All this together would have made me like the movie but what makes me love it is Rutger Hauer. Ever since I watched Blade Runner for the first time some years ago, I thought he was an extraordinary and very charismatic actor.

From the point of view of the tone, I’d say Soldier of Orange is at the opposite end of  The Army of Shadows – L’armée des ombres and Flame & Citron (Flammen and Citronen) which are both depressing and full of angst. The Army of Crime and Max Manus occupy the middle ground.

Here are the resistance movies I’ve reviewed so far:

Lucie Aubrac – French

Rome, Open City – Roma, città aperta – Italian

Female Agents- les femmes de l’ombre – French

Tomorrow We Live – British

The Army of Crime – L’armée du crime – French

Winter in Wartime –  Oorlogswinter – Dutch

The Army of Shadows – L’armée du crime – French

Max Manus – Frihedskæmperen Max Manus – co-production Norway/Denmark

Flame & Citron – Flammen and Citronen – co-production Norway/Denmark/Sweden…

I have seen many more pre-blogging and will need to rewatch some of those. Do you have any favourites?

Lucie Aubrac (1997) A True Story of the French Resistance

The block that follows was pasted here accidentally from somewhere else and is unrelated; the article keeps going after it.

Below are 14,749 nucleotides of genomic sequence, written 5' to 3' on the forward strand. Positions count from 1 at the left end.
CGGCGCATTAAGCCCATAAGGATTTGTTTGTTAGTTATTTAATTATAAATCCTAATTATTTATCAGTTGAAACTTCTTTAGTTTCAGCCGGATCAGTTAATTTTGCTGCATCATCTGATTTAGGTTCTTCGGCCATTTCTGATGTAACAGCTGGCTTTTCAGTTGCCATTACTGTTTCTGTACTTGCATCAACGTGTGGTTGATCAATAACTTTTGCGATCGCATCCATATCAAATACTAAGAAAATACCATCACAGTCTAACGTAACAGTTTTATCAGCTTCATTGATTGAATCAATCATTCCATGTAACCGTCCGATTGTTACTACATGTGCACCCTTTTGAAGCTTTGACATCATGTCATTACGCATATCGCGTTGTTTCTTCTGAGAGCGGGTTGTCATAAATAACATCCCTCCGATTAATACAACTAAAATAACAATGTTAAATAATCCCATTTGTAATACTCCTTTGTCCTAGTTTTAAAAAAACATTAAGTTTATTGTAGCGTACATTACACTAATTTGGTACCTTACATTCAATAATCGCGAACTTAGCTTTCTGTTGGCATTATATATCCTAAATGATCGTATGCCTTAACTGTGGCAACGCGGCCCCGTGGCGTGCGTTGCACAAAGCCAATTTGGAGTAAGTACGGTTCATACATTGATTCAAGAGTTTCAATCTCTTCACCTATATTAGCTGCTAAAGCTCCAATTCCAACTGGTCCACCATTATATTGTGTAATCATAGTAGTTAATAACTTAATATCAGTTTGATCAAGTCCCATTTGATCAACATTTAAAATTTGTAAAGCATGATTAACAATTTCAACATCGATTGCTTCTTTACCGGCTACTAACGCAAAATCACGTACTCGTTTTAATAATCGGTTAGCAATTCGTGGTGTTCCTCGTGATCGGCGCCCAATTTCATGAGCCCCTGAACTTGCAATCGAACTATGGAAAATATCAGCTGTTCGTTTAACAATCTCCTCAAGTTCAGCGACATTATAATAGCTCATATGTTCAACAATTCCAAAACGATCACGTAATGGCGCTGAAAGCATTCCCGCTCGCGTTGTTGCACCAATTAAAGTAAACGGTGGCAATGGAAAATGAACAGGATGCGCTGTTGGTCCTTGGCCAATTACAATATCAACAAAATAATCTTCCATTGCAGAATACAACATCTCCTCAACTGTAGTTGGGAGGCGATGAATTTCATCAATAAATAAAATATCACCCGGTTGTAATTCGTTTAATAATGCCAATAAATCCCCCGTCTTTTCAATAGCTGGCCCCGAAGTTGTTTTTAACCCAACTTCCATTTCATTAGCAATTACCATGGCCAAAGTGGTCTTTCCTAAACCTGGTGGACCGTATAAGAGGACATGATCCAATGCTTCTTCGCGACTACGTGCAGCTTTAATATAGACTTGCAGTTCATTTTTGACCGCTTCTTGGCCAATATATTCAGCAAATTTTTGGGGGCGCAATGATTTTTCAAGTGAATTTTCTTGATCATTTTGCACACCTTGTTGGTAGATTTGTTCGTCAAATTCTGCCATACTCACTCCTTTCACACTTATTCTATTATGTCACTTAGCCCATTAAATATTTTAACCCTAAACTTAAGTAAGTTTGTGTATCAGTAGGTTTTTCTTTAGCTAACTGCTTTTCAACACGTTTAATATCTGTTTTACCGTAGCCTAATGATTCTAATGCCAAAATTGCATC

I’m fascinated by Resistance stories and one of my projects is to watch at least all the French resistance movies that I can find. Claude Berri’s Lucie Aubrac is one of them. Like many other resistance movies it is based on a true story.

Lucie Aubrac is a quiet movie and despite some scenes of great violence, including torture, it has a gentle keynote.

At the beginning of the movie Lucie and her husband live in Lyon. He is in one of the resistance groups and, one afternoon, when they meet in the apartment of one of the members, he and his friends are arrested. If it wasn’t for his wife, who invents a cunning plan, he wouldn’t have been released so easily.

After this incident, they know, they have to move. Lyon isn’t safe anymore. They leave their apartment, get new passports and travel with their child to the South of France.

There are many different resistance cells all over France and Lucie’s husband is in the one that is in direct contact with de Gaulle. This is, of course, dangerous and it doesn’t take long and he is arrested again. Arrested and tortured, like his friends.